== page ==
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  • : The blog of Frank Beswick. It deals with my interests in religious, philosophical spiritual matters and horticulture/self-reliance
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January 22 2015 5 22 /01 /January /2015 15:18

We must never think of our gardens as places where the only life is us and our plants, with a few guest birds. Once you plant a garden you invite life in and it receives the invite gratefully. On my plot we have some welcome and not so welcome life.

First, the birds. You can never say which birds will arrive, but I can guarantee that when I dig the she-robin will arrive. I know it is a she because of the light breast, the male is the redder of the two. She likes to wait at a safe distance from me, and as I move on she pecks at the uncovered insects, and this is at whatever time of year I dig. There is also a wren who flits from soil to bushes with the swift darting flight so characteristic of her species. I have never seen her close up, even though she lives near my ground. The wood pigeons are beautiful, but they will strip the hearts from your brassicas unless you net them. An occasional visitor is thrush who pops in for a quick snack on insects, as is the blackbird; and the crows caw in the trees above us, but they are too cunning to come down when a human is around.

The wood pigeons' great enemy is the fox, whose earth is I know not where, but she oft visits my plot, lying stealthily in my neighbour's tall perennials and bushes until an unsuspecting wood pigeon lands too close. Then she takes her prey to one of my nice, soft raised beds on which she can dine in comfort. I say she. because I have seen her, sunning herself cheekily on a neighbour's plot. You can tell it is a she because of the thin tale. You can tell when she has visited because she leaves only white feathers, even the slender bones are crunched away.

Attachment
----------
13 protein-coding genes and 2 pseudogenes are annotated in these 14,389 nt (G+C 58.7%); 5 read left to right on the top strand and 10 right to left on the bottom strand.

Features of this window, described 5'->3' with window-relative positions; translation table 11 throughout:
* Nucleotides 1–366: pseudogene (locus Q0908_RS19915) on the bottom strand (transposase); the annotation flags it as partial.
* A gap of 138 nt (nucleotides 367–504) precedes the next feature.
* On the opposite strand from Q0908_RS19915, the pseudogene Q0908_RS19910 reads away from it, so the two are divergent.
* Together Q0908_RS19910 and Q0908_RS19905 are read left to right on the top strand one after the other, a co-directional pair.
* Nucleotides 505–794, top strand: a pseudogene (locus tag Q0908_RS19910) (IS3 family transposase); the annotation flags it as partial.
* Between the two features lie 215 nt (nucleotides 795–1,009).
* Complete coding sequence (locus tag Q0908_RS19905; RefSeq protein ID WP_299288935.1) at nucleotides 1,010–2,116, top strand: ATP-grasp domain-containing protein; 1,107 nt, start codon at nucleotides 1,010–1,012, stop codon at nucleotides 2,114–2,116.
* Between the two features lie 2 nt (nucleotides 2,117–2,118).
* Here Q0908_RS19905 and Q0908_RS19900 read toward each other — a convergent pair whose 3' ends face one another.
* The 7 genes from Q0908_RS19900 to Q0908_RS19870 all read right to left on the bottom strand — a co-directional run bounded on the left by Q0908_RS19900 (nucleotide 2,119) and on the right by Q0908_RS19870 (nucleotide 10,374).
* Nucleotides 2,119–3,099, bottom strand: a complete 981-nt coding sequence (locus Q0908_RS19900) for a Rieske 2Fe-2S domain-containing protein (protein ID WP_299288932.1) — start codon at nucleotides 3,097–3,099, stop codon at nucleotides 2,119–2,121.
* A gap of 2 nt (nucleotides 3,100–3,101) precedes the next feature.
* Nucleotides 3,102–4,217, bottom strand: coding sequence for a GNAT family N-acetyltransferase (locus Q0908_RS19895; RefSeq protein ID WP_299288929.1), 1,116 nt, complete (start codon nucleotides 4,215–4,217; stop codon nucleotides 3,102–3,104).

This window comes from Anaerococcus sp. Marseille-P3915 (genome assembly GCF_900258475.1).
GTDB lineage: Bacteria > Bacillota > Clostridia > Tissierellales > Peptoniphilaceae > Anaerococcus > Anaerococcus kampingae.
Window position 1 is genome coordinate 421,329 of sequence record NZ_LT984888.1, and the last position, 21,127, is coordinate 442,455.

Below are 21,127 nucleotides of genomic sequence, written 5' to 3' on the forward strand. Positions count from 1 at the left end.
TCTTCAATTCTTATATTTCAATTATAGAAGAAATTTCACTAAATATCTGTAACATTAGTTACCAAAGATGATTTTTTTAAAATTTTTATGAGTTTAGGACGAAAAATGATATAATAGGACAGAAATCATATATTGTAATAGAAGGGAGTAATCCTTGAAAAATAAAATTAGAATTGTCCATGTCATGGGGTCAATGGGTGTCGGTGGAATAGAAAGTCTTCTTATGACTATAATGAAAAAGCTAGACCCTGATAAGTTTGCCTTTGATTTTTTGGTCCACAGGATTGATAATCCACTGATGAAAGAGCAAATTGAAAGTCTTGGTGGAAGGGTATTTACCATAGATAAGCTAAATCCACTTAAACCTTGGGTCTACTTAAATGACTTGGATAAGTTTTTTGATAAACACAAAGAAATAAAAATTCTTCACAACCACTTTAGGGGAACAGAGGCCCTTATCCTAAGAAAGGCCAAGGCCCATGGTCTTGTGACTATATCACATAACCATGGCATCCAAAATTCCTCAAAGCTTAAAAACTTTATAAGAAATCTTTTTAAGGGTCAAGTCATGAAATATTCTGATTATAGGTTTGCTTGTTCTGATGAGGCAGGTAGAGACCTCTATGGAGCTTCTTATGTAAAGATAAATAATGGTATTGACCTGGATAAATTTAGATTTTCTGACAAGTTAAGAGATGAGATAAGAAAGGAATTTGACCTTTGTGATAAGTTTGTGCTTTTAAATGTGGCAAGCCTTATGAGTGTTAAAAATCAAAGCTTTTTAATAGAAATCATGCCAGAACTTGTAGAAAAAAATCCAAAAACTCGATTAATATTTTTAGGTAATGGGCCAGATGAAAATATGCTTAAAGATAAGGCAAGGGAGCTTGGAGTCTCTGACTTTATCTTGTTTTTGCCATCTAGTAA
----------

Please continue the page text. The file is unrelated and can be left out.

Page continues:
My yearning to attract hedgehogs has not been very fruitful. I found a dead one, but that's small comfort, but when I gave it a decent burial the fox dug up the corpse. I had to put a slab on top of the grave of what was left. I also found a rat in my compost bin, probably eating some damaged windfall apples that I had thrown in. It is gone now. I am pretty certain that there are wood mice, as they have the habit of digging up newly planted peas, but you never see where they dwell. The grey squirrels from the trees on the lane outside have a habit of arriving on some plots, but I find that netting keeps them down. Dogs never get into the allotment, not being good climbers, and for some reason we never see cats, there is probably food for them elsewhere.

Wild bees are found. I recall once thinking that my fruit trees had set multitudinous blossom and wondering why I was so blessed. Then when moving some pallets I found bumble bees swarming round my legs. They were nesting under the pallets, and I knew why my fruit trees were so well pollinated! We also get honey bees, but in smaller numbers. The bees love to forage on my borage plants, whose blue blossom appeals greatly to their taste. And they swarm round it.

Insects abound on allotments, too many to count. Ladybirds are always welcome. But I as delighted to find that my new pond had attracted a water boatman. It must have been windblown to the site.

The world belongs to all the creatures in it, not just to humans. They all have their place in it, and as the garden is part of the world, there is place for more than humans in it.As long as we save the plants that we want, we need not complain about other creatures in the garden. They are not bound by human law against trespass.

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Derdriu Marriner 09/15/2017 16:06

Are the ladybirds introduced into or native to your area? Does your family have a resident hedgehog yet?

frankbeswick 09/15/2017 17:30

The ladybirds are native to the whole of Britain. We do not have resident hedgehogs, though we are trying to be hedgehog friendly, for hedgehogs have been in serious decline in Britain.